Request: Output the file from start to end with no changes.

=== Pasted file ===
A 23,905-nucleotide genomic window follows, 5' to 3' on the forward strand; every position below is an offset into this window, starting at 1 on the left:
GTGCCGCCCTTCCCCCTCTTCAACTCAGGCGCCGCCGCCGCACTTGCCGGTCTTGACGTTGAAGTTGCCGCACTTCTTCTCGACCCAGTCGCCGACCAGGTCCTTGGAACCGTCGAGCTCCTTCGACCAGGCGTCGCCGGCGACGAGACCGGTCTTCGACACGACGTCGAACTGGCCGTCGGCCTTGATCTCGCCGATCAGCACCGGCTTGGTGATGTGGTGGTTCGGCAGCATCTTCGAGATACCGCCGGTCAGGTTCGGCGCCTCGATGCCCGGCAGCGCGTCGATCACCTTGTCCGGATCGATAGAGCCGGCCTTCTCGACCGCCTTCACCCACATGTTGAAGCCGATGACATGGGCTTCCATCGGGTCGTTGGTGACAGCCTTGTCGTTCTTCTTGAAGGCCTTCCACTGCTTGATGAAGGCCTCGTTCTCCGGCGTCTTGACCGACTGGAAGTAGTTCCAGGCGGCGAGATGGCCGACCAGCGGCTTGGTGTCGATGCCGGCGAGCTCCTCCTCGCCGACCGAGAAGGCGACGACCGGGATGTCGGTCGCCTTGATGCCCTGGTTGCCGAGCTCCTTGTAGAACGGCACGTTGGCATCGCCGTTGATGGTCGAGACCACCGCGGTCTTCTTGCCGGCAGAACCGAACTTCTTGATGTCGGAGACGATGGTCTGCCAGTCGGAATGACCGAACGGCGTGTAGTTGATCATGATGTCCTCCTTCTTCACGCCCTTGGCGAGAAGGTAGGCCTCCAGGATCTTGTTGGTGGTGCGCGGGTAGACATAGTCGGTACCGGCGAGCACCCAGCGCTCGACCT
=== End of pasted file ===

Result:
A 23,905-nucleotide genomic window follows, 5' to 3' on the forward strand; every position below is an offset into this window, starting at 1 on the left:
GTGCCGCCCTTCCCCCTCTTCAACTCAGGCGCCGCCGCCGCACTTGCCGGTCTTGACGTTGAAGTTGCCGCACTTCTTCTCGACCCAGTCGCCGACCAGGTCCTTGGAACCGTCGAGCTCCTTCGACCAGGCGTCGCCGGCGACGAGACCGGTCTTCGACACGACGTCGAACTGGCCGTCGGCCTTGATCTCGCCGATCAGCACCGGCTTGGTGATGTGGTGGTTCGGCAGCATCTTCGAGATACCGCCGGTCAGGTTCGGCGCCTCGATGCCCGGCAGCGCGTCGATCACCTTGTCCGGATCGATAGAGCCGGCCTTCTCGACCGCCTTCACCCACATGTTGAAGCCGATGACATGGGCTTCCATCGGGTCGTTGGTGACAGCCTTGTCGTTCTTCTTGAAGGCCTTCCACTGCTTGATGAAGGCCTCGTTCTCCGGCGTCTTGACCGACTGGAAGTAGTTCCAGGCGGCGAGATGGCCGACCAGCGGCTTGGTGTCGATGCCGGCGAGCTCCTCCTCGCCGACCGAGAAGGCGACGACCGGGATGTCGGTCGCCTTGATGCCCTGGTTGCCGAGCTCCTTGTAGAACGGCACGTTGGCATCGCCGTTGATGGTCGAGACCACCGCGGTCTTCTTGCCGGCAGAACCGAACTTCTTGATGTCGGAGACGATGGTCTGCCAGTCGGAATGACCGAACGGCGTGTAGTTGATCATGATGTCCTCCTTCTTCACGCCCTTGGCGAGAAGGTAGGCCTCCAGGATCTTGTTGGTGGTGCGCGGGTAGACATAGTCGGTACCGGCGAGCACCCAGCGCTCGACCT